Alternative Control Methods for Grape Leafhopper

Final Report for FNE99-242

Project Type: Farmer
Funds awarded in 1999: $1,515.00
Projected End Date: 12/31/1999
Matching Non-Federal Funds: $1,540.00
Region: Northeast
State: New York
Project Leader:
Richard Figiel
Silver Thread Vineyard
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Project Information


One of the problems encountered by organic grape growers in the Finger Lakes region is a complex of four leafhopper species of the genus Erythroneura. These Erythroneura spp. are collectively known as “grape leafhoppers;” the species found on concord grapes, Erythroneura comes, is called “eastern grape leafhopper.”

In many sites, these leafhoppers are effectively kept in check by a minute wasp, Anagrus spp., that parasitizes their eggs. In spite of this biological control agent, leafhoppers were often a serious problem for growers of wine and juice grapes in New York before the age of synthetic pesticides, often causing premature defoliation of the vines, and impeding accumulation of sugar in the grapes.

At the experimental site, leafhopper numbers have been building over the past several years. In spite of efforts to control them with soap and other organically approved materials, populations have increased to the point that fifty leafhopper nymphs are commonly observed on a single leaf, with up to 200 nymphs on the most seriously infested leaves.

The purpose of this trial was to try an approach that has worked in California—mixing pyrethrum and rotenone with insecticidal soap, and applying them at appropriate times (early morning) that maximize their activity. This approach was used in combination with releases of green lacewing eggs as a biological control agent.


Rich Figiel applied the pyrethrum/rotenone/soap sprays starting on June 9, 1999. A total of nine applications was made between June 9 and August 27. Starting with the June 16 spray a partial row was left untreated as a check.

Weekly, starting on June 29, twenty-five leaves were collected from three areas and brought to the laboratory for enumeration of leafhoppers. The total number of live and dead leafhopper nymphs, and their stage of development, was recorded for each leaf. Samples were collected from the north and south ends of the treated portion of the vineyard, and also from the untreated edge row. From these data, the average numbers of live and dead nymphs and percentage of dead leafhoppers per leaf were calculated. No statistical analysis was attempted, because plots were not replicated.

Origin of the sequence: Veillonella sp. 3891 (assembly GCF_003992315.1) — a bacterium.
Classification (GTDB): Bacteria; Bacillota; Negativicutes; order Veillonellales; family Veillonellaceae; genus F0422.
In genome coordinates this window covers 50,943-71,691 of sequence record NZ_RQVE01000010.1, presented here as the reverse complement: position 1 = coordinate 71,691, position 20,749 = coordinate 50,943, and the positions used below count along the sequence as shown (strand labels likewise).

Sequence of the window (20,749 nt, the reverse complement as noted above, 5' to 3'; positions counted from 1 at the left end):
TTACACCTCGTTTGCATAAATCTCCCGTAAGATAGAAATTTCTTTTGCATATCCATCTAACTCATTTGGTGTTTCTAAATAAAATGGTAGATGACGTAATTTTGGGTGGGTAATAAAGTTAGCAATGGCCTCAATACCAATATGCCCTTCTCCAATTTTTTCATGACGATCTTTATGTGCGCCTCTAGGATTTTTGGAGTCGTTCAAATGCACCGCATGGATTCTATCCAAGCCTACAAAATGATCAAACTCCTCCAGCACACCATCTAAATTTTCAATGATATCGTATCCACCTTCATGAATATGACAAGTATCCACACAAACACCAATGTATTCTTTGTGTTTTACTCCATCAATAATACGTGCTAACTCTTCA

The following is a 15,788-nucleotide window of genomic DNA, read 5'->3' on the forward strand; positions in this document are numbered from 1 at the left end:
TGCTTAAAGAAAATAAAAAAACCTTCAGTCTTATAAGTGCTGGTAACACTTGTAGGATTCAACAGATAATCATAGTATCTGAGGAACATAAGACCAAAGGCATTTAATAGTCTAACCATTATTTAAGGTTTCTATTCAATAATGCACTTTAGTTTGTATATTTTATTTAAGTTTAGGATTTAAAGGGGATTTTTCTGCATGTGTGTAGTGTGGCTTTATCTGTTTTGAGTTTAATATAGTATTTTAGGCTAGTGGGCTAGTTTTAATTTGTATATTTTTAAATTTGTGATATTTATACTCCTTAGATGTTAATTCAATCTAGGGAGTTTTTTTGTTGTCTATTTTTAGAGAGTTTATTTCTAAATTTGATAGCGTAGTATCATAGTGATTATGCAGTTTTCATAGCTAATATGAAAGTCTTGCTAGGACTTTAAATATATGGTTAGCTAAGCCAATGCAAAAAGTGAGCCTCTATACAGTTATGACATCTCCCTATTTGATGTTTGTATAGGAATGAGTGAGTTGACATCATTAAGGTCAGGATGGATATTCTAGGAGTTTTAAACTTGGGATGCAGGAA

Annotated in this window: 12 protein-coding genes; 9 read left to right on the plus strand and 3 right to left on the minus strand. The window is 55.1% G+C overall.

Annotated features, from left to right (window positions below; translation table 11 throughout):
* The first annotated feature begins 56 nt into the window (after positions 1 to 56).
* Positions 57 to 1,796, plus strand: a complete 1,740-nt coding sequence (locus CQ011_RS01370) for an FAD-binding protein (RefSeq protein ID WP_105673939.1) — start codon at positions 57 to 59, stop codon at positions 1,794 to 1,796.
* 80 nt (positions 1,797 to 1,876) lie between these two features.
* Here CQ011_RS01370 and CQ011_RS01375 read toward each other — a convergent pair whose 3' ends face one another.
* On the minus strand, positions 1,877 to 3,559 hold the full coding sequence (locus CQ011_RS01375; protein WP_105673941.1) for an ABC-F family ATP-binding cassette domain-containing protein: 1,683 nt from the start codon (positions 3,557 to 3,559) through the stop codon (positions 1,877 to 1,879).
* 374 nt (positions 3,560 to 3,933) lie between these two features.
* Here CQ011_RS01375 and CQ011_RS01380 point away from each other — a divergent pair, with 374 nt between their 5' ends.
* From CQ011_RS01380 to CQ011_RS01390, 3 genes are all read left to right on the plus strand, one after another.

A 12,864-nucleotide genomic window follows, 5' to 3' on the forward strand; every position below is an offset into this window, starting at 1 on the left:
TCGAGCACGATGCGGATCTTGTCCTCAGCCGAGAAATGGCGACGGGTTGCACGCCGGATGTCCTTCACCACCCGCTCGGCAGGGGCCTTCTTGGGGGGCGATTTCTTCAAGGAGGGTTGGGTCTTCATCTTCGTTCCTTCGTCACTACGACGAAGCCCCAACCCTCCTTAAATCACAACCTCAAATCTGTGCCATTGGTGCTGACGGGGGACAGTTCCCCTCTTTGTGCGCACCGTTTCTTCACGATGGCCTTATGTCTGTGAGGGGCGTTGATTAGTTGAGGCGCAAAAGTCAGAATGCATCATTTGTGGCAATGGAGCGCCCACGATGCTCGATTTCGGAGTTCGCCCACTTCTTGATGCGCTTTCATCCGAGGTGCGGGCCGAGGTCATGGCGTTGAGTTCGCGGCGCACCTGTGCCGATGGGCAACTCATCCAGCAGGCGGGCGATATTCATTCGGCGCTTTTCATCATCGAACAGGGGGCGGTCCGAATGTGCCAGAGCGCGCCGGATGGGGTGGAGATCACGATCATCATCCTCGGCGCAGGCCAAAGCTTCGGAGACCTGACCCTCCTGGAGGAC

Leafhopper populations averaged 35 nymphs per leaf during the first count in the untreated area, and 25 nymphs per leaf in both the north and south treated areas. Throughout the season, counts were consistently lower in treated areas than in untreated areas. The number of dead leafhoppers was consistently higher in treated vs. untreated areas. The proportion of dead nymphs was always below 10% in the untreated areas, and consistently above 50%, and often up to 95%, in the north and south treated areas. Timing of the counts with respect to spray applications undoubtedly influenced the percentage of dead leafhoppers found.

Lacewing eggs had been released in the vineyard for biological control. No lacewing nymphs were recovered.

These results demonstrate that tank mixes of pyrethrum/rotenone and insecticidal soap can kill leafhopper nymphs and substantially reduce populations. The nine applications were necessary, in my opinion, to break the cycle and end up with the lowest number of overwintering leafhopper adults possible. In subsequent seasons, it should not be necessary to make as many applications. However vigilance, and possibly from one to three well-timed applications, may be necessary in some years.

Addition of the pyrethrum along with the soap probably enhanced efficacy of both. Soap disrupts the wax layer surrounding the exoskeleton, leading to desiccation, and probably allowing more effective entry of the pyrethrum through the exoskeleton.

Native populations of Anagrus were also present in the vineyard. While we did not assess the proportion of eggs parasitized, I estimate that by early August at least 90% of eggs were parasitized. This spray program is compatible with biological control by native parasitic wasps.

A possible refinement of this program would be to test JMS stylet oil, a food-grade horticultural spray, at certain points during the season. This would be contingent upon official approval by the organic materials research institute for its use in organic vineyards. Other spray oils have been approved for organic orchards; the rules regarding this material are somewhat unclear.


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  • Tim Martinson


Participation Summary
Any opinions, findings, conclusions, or recommendations expressed in this publication are those of the author(s) and do not necessarily reflect the view of the U.S. Department of Agriculture or SARE.